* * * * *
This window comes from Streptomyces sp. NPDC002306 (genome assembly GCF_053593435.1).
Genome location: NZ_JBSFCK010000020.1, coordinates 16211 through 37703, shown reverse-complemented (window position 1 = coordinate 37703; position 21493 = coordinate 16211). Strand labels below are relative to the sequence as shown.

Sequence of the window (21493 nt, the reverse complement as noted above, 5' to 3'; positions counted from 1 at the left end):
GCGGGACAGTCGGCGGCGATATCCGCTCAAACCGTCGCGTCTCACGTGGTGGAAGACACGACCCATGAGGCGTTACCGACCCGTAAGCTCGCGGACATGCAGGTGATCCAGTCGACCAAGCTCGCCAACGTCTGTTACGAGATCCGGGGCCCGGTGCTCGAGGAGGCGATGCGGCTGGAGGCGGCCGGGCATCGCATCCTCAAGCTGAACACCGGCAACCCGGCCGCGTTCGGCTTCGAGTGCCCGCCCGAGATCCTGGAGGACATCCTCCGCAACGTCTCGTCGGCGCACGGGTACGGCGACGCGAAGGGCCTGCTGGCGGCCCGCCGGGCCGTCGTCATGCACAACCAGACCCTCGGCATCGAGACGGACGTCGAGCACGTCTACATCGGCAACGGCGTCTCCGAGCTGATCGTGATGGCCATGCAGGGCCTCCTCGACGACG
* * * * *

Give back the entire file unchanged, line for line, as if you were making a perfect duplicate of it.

This window comes from Streptomyces sp. NPDC002306 (genome assembly GCF_053593435.1).
Genome location: NZ_JBSFCK010000020.1, coordinates 16211 through 37703, shown reverse-complemented (window position 1 = coordinate 37703; position 21493 = coordinate 16211). Strand labels below are relative to the sequence as shown.

Sequence of the window (21493 nt, the reverse complement as noted above, 5' to 3'; positions counted from 1 at the left end):
GCGGGACAGTCGGCGGCGATATCCGCTCAAACCGTCGCGTCTCACGTGGTGGAAGACACGACCCATGAGGCGTTACCGACCCGTAAGCTCGCGGACATGCAGGTGATCCAGTCGACCAAGCTCGCCAACGTCTGTTACGAGATCCGGGGCCCGGTGCTCGAGGAGGCGATGCGGCTGGAGGCGGCCGGGCATCGCATCCTCAAGCTGAACACCGGCAACCCGGCCGCGTTCGGCTTCGAGTGCCCGCCCGAGATCCTGGAGGACATCCTCCGCAACGTCTCGTCGGCGCACGGGTACGGCGACGCGAAGGGCCTGCTGGCGGCCCGCCGGGCCGTCGTCATGCACAACCAGACCCTCGGCATCGAGACGGACGTCGAGCACGTCTACATCGGCAACGGCGTCTCCGAGCTGATCGTGATGGCCATGCAGGGCCTCCTCGACGACG